A PILOT has revealed the one thing a passenger should do if they are a nervous flyer.
He responded to a question from a nervous flyer. They said: “I’m going to New York next week from from UK, bricking it. Any tips to calm my anxiety? Leaving my kids for the first time and terrified something will go wrong.”
He revealed the best thing anxious flyers can do to help calm their nerves is to make a list of all the things they are worried about.
He said: “I’d recommend writing a list. Write down everything that makes you worried, anxious or scared, then cross out absolutely everything that you have no control over-focus on the things that you have.”
He went on to give more tips to nervous flyers to make themselves feel less anxious.
Make a plan
His second tip was for nervous flyers to make a plan so they feel more in control.
He recommended watching videos of planes to help familiarise yourself with a flight.
He said: “It’s important to familiarise yourself with what’s going to happen on the day. If you’ve got a plan in place, you kind of feel a little bit more in control.
“I’d go on YouTube, I’d watch some videos on how do planes fly – understanding the basics I think will help.
“Watch some videos of take off and landing, [with a] cockpit view so you can see what the boys and girls are doing.
“So when you’re sat down the back and it’s all happening, you kind of know what’s happening and hopefully that’ll help you out.”
Know where you’ll be sat
His next piece of advice was to check online to see where your seat will be before you get on the plane.
He said: “You can go to seatguru.com and check out the seating plan of the aircraft and have an idea of where the best places are.”
His other tip was to pick an aisle seat to give yourself more space to move around.
He said: “If you are an anxious or claustrophobic person, I’d recommend going for an aisle seat, that way you’ve got nobody blocking you in and when the seatbelt sign’s off, go for a walk, bit of breathing exercises, hopefully that’ll calm you down.
“Try and get a picture of the cabin that you’ll be flying on as well so when you step onboard it’s not the first time you’ve seen it and it’ll make you feel a little bit better.”
Don’t watch plane crash videos
This one may sound obvious, but Harrison advised nervous flyers not to watch plane crash videos before catching a flight.
He warned it “ain’t going to do you any favours” to see clips of planes coming down just before you board.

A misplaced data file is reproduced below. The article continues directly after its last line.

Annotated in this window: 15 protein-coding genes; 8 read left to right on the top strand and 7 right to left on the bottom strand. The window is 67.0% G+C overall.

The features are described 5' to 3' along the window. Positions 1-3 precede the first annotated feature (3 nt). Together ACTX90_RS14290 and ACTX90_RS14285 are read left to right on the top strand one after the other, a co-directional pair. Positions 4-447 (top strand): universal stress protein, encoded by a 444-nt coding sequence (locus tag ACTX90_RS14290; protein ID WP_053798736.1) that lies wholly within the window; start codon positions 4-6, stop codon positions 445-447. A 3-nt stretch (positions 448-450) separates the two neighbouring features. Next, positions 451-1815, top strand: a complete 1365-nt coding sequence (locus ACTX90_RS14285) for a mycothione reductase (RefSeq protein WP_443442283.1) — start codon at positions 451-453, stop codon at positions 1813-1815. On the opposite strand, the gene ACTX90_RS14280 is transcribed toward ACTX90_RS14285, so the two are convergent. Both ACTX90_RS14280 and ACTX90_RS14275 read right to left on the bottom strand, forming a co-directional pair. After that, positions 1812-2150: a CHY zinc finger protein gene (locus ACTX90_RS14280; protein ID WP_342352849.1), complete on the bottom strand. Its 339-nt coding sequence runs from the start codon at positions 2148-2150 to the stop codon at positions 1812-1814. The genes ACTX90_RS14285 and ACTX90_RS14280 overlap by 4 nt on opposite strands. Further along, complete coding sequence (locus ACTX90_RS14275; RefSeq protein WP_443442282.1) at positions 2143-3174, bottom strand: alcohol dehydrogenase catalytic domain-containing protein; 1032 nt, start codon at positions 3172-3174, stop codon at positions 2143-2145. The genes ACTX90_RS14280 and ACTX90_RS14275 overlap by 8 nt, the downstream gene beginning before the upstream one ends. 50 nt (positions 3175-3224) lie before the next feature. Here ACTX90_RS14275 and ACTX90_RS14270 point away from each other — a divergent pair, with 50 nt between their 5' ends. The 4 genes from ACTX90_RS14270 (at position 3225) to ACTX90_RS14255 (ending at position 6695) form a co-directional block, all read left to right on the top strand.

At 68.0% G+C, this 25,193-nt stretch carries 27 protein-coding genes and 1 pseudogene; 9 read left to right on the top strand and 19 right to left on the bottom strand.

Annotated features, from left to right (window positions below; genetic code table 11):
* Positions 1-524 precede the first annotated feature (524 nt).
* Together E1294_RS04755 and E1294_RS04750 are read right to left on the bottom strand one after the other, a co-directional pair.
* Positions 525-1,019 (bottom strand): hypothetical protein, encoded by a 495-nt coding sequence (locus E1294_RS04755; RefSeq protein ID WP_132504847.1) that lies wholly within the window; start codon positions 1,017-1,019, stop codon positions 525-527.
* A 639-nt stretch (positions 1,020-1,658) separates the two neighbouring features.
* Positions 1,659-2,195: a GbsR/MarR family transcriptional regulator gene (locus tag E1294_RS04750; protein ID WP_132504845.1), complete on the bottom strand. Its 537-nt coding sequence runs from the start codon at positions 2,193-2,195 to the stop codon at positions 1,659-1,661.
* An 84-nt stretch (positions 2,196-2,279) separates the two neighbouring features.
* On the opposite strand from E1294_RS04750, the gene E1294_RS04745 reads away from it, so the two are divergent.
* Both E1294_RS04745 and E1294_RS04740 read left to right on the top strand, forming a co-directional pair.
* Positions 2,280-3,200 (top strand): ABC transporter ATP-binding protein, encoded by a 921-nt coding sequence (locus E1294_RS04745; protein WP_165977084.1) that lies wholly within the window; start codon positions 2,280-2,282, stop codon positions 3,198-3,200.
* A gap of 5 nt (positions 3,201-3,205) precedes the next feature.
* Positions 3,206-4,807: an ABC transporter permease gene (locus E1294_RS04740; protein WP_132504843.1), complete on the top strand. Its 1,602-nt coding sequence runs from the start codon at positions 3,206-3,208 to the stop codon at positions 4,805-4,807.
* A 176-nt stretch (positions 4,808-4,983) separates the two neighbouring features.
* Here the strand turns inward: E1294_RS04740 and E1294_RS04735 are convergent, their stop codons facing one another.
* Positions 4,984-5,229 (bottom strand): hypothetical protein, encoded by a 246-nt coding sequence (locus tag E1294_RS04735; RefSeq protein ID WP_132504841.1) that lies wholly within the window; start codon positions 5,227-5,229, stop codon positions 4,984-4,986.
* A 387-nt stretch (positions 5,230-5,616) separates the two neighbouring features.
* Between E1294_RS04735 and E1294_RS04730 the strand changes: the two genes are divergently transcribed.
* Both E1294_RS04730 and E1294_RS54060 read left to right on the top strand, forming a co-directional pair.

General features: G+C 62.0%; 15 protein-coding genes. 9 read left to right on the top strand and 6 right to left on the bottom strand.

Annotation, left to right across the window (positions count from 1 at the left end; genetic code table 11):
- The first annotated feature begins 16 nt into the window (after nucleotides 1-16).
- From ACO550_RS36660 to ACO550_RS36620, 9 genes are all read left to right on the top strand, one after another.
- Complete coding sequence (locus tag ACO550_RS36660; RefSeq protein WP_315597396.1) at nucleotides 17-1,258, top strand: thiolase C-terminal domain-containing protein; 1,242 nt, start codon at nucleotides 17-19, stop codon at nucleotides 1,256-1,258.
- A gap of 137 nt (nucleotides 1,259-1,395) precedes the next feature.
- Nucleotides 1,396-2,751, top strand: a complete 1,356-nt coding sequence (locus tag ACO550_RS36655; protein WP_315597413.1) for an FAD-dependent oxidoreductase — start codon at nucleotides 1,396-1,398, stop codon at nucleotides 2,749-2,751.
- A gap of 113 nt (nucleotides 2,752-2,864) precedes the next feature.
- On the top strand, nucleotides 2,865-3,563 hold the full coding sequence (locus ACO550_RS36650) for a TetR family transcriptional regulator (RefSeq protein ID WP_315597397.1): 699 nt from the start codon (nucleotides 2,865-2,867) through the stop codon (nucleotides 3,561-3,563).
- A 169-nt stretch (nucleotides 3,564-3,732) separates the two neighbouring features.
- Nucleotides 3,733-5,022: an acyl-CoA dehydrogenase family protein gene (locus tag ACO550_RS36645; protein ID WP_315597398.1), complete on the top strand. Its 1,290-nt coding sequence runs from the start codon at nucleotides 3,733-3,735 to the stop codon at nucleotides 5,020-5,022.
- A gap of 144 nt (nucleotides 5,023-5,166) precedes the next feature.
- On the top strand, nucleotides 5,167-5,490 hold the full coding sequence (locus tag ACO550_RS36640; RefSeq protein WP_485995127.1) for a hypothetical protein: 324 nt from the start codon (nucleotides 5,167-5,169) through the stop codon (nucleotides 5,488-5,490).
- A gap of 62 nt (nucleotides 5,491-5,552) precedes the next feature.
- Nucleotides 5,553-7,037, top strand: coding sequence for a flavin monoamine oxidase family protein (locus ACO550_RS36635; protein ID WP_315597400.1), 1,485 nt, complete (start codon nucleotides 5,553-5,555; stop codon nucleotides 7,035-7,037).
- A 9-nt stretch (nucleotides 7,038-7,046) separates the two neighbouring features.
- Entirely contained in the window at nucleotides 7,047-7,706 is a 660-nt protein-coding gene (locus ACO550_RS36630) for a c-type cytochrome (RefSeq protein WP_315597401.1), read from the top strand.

He said: “Limit the air crash investigation videos or any videos or films with plane crashes in – this ain’t going to do you any favours.”
Harrison followed that up with some plane crash statistics to try to put nervous flyers at ease.
He said: “You’re more likely to be hit by a car or die in a car crash than flying. It’s one in 17,000 you’re likely to have a fatality in a car and it’s one in 287m flying a plane.
“Lightening is one in 90m, so the odds are pretty good.”
Don’t drink too much alcohol
A lot of flyers like to get a drink from the trolley while they’re on a flight to celebrate the start of a holiday.
But Harrison warned nervous flyers not to drink too much as the alcohol affects you more at altitude.
He said: “When you get on the plane, you can have a couple of alcoholic drinks. Try and limit these, don’t have too many, because at altitude the alcoholic drinks will affect you more.”
Go on a fear of flying course
Harrison’s final piece of advice for nervous flyers was to take a fear of flying course to help ease anxiety.
He said: “If you’re still feeling a bit scared, go for a fear of flying course. A few of my followers have been commenting about these and they’re saying these are pretty good.”
Other cabin crew have shared advice for passengers planning on catching a flight.
A flight attendant revealed how to stop your ears from popping while travelling.
Another flight attendant warned passengers there is one thing they should never ask during boarding.
A third flight attendant revealed the things you should never wear on a plane, unless you want to have an uncomfortable journey – and even risk your life.